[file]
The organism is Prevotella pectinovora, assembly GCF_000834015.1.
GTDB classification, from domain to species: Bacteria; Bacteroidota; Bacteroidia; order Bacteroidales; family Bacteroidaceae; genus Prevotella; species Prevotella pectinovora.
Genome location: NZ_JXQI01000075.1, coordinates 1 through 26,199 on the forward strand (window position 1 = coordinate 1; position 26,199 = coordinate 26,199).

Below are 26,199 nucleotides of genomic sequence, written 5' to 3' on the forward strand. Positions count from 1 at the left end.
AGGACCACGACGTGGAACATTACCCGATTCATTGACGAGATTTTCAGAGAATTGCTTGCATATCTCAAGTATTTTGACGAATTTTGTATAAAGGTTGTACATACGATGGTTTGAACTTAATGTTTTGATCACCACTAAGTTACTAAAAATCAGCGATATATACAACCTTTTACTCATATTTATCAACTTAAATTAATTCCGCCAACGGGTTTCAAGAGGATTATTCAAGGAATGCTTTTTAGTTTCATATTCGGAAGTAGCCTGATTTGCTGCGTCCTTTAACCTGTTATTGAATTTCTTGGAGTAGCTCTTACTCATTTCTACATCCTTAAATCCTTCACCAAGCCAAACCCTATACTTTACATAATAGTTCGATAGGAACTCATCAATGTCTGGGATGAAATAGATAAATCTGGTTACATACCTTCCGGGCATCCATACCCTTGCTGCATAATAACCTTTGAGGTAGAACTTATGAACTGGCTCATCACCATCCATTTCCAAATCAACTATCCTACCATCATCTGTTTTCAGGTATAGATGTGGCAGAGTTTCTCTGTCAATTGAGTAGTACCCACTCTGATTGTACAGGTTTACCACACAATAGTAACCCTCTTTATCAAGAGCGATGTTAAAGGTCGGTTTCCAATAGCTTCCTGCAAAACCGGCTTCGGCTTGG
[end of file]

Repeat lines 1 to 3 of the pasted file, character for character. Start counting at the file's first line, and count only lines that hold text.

The organism is Prevotella pectinovora, assembly GCF_000834015.1.
GTDB classification, from domain to species: Bacteria; Bacteroidota; Bacteroidia; order Bacteroidales; family Bacteroidaceae; genus Prevotella; species Prevotella pectinovora.
Genome location: NZ_JXQI01000075.1, coordinates 1 through 26,199 on the forward strand (window position 1 = coordinate 1; position 26,199 = coordinate 26,199).